On War #51
The Army’s “Transformation”
The favorite buzzword in Donald Rumsfeld’s Pentagon is “Transformation,” and for the most part it means nothing more than winning through superior technology, an old but highly profitable delusion (see Martin van Creveld’s Technology and War). It is geared almost entirely to fighting other states, which is to say jousting contests, and has little relevance to war with non-state entities, which is where real war is headed. So long as it keeps all the contractors happy (and it does), Washington is content with it.
But the U.S. Army seems to be looking for something more. I was recently invited to join a daylong session of the Army’s “Transformation” task force dealing with force structure, and I left with the feeling that the soldiers in the group were striving for real reform (the contractors were another matter).
It has been widely reported that the Army intends to replace the division with the brigade as its basic “building block,” as advocated in Doug Macgregor’s Breaking the Phalanx. In itself, this is a positive change. Most armies went to brigades or smaller divisions long ago.
The problem is that change may be good but insufficient; the French Army’s development of armored forces in the 1930s is an example. Is what the Army is defining as “Transformation” sufficient change to meet the Fourth Generation of modern war, or at least bring it from the Second Generation (firepower/attrition warfare) into the Third (maneuver warfare)? The answer is at best unclear.
Two subsidiary questions might help answer that large question: how far does the Army’s proposed “Transformation” move it toward being able to engage non-state opponents effectively, and if all the proposed reforms were already in place, how much difference would they make in the two wars the Army is now fighting, in Iraq and in Afghanistan? From what I saw in my day with the force structure task force, the answers are a) not very far and b) not very much. That does not bode well in terms of answering the larger question. In my opinion, far more radical change is required than merely substituting brigades for divisions as the basic building block.
Here are two concrete examples: if “Transformation” truly means moving the U.S. Army from the Second to the Third Generation, headquarters above the brigade level would become both fewer and smaller. Will that happen?
Another example: a Third Generation military understands John Boyd’s point that implicit communications are faster and more reliable than explicit communications. Yet the Army (and the other services) continues to spend billions making communications explicit, computerizing anything and everything to the point where commanders drown in “information.” When Boyd asked German Generals Balck and von Mellinthin how computers would have affected their ability to fight maneuver warfare, they said, “We couldn’t have done it.” Small staffs and a small officer corps above the company grades, not vast information flows, are the key to communications for a Third Generation army.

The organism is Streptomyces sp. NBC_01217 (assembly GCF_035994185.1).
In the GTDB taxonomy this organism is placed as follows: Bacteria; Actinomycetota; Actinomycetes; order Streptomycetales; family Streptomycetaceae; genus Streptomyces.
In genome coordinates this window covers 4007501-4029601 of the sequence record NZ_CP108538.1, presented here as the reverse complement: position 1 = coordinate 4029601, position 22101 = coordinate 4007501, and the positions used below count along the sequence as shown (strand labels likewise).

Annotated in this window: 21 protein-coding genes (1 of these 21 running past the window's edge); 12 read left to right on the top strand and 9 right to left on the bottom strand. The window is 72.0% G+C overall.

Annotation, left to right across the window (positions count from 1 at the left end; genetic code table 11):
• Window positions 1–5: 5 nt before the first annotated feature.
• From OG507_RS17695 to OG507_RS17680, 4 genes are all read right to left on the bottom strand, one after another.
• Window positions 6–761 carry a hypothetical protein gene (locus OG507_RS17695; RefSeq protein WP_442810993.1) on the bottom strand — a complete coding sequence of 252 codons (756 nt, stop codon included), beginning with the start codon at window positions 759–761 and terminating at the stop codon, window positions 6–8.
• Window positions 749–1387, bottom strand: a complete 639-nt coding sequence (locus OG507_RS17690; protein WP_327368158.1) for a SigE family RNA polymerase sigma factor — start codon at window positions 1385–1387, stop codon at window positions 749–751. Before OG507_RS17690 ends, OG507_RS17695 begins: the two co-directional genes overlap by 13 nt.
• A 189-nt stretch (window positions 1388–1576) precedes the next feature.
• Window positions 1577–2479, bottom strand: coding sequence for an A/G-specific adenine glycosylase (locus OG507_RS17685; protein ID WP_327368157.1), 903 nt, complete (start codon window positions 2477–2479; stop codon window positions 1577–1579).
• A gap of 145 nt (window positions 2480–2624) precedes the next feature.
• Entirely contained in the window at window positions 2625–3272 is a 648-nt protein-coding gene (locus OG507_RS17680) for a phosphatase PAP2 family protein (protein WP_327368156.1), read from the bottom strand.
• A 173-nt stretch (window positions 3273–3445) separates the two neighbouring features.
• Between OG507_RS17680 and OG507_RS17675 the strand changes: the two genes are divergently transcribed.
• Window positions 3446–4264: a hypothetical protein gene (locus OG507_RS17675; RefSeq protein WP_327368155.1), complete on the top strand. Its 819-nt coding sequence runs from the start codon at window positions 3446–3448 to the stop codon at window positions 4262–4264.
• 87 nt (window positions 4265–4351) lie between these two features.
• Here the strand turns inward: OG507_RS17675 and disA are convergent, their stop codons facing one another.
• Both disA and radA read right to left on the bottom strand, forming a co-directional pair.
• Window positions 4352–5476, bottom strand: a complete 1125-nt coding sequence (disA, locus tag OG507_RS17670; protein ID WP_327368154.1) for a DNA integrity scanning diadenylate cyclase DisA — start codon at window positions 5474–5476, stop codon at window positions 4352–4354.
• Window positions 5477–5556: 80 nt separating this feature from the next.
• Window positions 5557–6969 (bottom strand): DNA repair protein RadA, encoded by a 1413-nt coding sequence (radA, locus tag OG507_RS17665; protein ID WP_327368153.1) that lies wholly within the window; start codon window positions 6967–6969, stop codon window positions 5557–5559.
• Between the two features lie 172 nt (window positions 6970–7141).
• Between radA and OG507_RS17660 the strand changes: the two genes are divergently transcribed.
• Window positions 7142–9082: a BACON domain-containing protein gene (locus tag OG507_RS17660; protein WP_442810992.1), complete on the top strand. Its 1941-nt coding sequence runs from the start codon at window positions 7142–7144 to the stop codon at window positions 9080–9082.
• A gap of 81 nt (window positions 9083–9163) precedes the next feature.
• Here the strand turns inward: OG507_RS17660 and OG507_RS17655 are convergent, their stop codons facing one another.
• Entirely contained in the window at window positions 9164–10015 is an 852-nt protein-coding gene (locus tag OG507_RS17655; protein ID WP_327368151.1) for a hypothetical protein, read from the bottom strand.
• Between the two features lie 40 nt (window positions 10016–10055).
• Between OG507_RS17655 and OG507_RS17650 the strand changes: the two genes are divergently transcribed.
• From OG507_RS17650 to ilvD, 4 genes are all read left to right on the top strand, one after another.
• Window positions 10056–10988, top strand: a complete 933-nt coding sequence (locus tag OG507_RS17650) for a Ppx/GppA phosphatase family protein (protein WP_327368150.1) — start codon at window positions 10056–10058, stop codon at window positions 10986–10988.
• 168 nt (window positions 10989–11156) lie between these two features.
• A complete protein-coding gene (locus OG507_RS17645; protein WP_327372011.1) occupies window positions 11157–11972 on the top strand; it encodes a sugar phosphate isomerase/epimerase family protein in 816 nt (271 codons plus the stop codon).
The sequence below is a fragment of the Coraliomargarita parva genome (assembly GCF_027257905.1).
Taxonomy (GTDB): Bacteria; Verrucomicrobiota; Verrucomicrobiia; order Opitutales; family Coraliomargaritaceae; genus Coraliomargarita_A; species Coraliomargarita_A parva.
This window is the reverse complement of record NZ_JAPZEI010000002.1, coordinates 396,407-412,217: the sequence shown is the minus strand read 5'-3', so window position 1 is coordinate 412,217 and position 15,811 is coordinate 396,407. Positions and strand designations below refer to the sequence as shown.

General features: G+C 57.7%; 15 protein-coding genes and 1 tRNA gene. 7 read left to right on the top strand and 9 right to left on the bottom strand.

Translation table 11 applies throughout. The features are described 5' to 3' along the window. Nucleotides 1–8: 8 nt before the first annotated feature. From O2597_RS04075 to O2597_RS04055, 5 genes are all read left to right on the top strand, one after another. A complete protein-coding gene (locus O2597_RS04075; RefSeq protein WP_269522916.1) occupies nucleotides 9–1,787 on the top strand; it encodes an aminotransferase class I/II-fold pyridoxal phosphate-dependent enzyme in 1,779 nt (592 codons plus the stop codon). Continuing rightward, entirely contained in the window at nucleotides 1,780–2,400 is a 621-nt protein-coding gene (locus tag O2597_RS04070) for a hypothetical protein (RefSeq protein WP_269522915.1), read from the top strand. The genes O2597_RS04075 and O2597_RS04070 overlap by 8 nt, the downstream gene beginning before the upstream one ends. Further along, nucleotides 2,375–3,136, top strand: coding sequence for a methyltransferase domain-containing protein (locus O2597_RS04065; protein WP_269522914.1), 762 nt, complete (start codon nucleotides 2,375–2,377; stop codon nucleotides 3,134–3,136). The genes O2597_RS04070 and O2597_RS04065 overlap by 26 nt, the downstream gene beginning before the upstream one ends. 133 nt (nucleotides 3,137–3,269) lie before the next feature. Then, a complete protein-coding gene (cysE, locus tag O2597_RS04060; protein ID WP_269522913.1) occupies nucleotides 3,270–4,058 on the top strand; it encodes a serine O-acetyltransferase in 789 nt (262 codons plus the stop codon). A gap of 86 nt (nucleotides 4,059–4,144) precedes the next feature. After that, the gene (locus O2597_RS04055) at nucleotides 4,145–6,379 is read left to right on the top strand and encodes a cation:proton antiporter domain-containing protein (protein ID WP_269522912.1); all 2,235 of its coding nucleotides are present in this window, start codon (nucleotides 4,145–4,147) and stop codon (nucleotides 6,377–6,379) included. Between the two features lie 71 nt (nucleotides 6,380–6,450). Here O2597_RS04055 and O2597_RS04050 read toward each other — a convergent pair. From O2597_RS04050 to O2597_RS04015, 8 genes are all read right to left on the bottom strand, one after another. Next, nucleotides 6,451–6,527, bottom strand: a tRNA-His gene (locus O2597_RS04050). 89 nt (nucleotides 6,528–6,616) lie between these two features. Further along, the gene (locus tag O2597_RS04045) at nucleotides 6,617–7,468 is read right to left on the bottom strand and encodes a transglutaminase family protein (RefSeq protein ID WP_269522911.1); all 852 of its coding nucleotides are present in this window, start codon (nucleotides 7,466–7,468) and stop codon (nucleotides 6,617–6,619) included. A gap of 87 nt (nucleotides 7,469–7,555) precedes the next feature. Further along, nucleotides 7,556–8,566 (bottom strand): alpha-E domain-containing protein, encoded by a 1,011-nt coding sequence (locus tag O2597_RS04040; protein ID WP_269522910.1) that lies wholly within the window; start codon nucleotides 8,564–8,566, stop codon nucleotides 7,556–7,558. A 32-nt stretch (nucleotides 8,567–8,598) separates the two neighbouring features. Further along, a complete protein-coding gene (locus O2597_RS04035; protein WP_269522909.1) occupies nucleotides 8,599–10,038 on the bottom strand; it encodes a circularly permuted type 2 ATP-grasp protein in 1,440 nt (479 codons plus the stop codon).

What seems to be emerging from the Army’s “Transformation” process is a hybrid of the Second and Third Generations. The concepts, some of them anyway, are Third Generation. But the Army’s structure will remain Second Generation. Hybrids are dangerous, because their internal contradictions can become vast friction generators, and Clausewitz tells us where that can lead.
The key issue is not the Army’s force structure, but its culture. Does it remain Second Generation, focused inward on process, prizing obedience above initiative and depending on imposed discipline? Or does it transition to the Third Generation, focusing outward on the enemy, the situation and the result the situation requires, prizing initiative over obedience and depending on self-discipline? A Third Generation culture will eventually fix a Second Generation force structure, but no force structure can help a Second Generation military culture.
At the end of the day, my impression was that the big, green Army dinosaur has gotten its head up out of the swamp (apologies to you Ranger types, but from my vantage point it appears to be an herbivore). The question is whether it can evolve fast enough to match the speed of change in war itself. If not, it will join the rest of its kind in the coming mass extinction of Second Generation armies, and of the states defend.
William S. Lind is Director for the Center for Cultural Conservatism
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Jill Sutherland Farrell
The Free Congress Foundation is a 26-year-old Washington, DC-based conservative think tank, that teaches people how to be effective in the political process, advocates judicial reform, promotes cultural conservatism, and works against the government encroachment of individual liberties.